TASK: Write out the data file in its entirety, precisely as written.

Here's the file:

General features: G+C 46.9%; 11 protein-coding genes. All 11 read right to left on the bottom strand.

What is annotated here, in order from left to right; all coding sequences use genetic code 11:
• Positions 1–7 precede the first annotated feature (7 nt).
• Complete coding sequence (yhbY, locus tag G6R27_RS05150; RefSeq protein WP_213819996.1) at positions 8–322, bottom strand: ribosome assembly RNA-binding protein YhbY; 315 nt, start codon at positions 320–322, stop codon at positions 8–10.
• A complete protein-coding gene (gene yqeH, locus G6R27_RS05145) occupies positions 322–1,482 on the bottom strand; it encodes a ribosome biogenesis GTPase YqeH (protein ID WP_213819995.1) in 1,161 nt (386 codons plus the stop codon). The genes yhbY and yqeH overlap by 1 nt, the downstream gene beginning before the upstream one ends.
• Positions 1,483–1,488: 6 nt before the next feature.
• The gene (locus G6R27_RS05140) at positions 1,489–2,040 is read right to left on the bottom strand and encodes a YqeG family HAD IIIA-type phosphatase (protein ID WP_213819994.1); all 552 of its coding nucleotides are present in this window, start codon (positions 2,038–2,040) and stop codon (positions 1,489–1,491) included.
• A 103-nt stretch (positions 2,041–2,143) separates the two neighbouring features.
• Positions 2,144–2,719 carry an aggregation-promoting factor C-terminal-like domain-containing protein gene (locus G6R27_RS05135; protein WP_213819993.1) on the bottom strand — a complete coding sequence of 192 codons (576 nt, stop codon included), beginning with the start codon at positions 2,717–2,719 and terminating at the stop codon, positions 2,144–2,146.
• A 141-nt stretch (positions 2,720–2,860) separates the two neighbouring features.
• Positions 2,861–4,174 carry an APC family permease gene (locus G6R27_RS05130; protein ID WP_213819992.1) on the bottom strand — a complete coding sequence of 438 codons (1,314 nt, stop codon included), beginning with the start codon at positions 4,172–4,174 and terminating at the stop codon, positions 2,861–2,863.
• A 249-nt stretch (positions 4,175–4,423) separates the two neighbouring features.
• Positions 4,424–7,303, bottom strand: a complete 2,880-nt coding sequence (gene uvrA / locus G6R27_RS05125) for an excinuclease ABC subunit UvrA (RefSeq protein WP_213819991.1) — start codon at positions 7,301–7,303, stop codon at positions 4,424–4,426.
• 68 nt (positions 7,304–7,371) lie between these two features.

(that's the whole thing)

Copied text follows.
General features: G+C 46.9%; 11 protein-coding genes. All 11 read right to left on the bottom strand.

What is annotated here, in order from left to right; all coding sequences use genetic code 11:
• Positions 1–7 precede the first annotated feature (7 nt).
• Complete coding sequence (yhbY, locus tag G6R27_RS05150; RefSeq protein WP_213819996.1) at positions 8–322, bottom strand: ribosome assembly RNA-binding protein YhbY; 315 nt, start codon at positions 320–322, stop codon at positions 8–10.
• A complete protein-coding gene (gene yqeH, locus G6R27_RS05145) occupies positions 322–1,482 on the bottom strand; it encodes a ribosome biogenesis GTPase YqeH (protein ID WP_213819995.1) in 1,161 nt (386 codons plus the stop codon). The genes yhbY and yqeH overlap by 1 nt, the downstream gene beginning before the upstream one ends.
• Positions 1,483–1,488: 6 nt before the next feature.
• The gene (locus G6R27_RS05140) at positions 1,489–2,040 is read right to left on the bottom strand and encodes a YqeG family HAD IIIA-type phosphatase (protein ID WP_213819994.1); all 552 of its coding nucleotides are present in this window, start codon (positions 2,038–2,040) and stop codon (positions 1,489–1,491) included.
• A 103-nt stretch (positions 2,041–2,143) separates the two neighbouring features.
• Positions 2,144–2,719 carry an aggregation-promoting factor C-terminal-like domain-containing protein gene (locus G6R27_RS05135; protein WP_213819993.1) on the bottom strand — a complete coding sequence of 192 codons (576 nt, stop codon included), beginning with the start codon at positions 2,717–2,719 and terminating at the stop codon, positions 2,144–2,146.
• A 141-nt stretch (positions 2,720–2,860) separates the two neighbouring features.
• Positions 2,861–4,174 carry an APC family permease gene (locus G6R27_RS05130; protein ID WP_213819992.1) on the bottom strand — a complete coding sequence of 438 codons (1,314 nt, stop codon included), beginning with the start codon at positions 4,172–4,174 and terminating at the stop codon, positions 2,861–2,863.
• A 249-nt stretch (positions 4,175–4,423) separates the two neighbouring features.
• Positions 4,424–7,303, bottom strand: a complete 2,880-nt coding sequence (gene uvrA / locus G6R27_RS05125) for an excinuclease ABC subunit UvrA (RefSeq protein WP_213819991.1) — start codon at positions 7,301–7,303, stop codon at positions 4,424–4,426.
• 68 nt (positions 7,304–7,371) lie between these two features.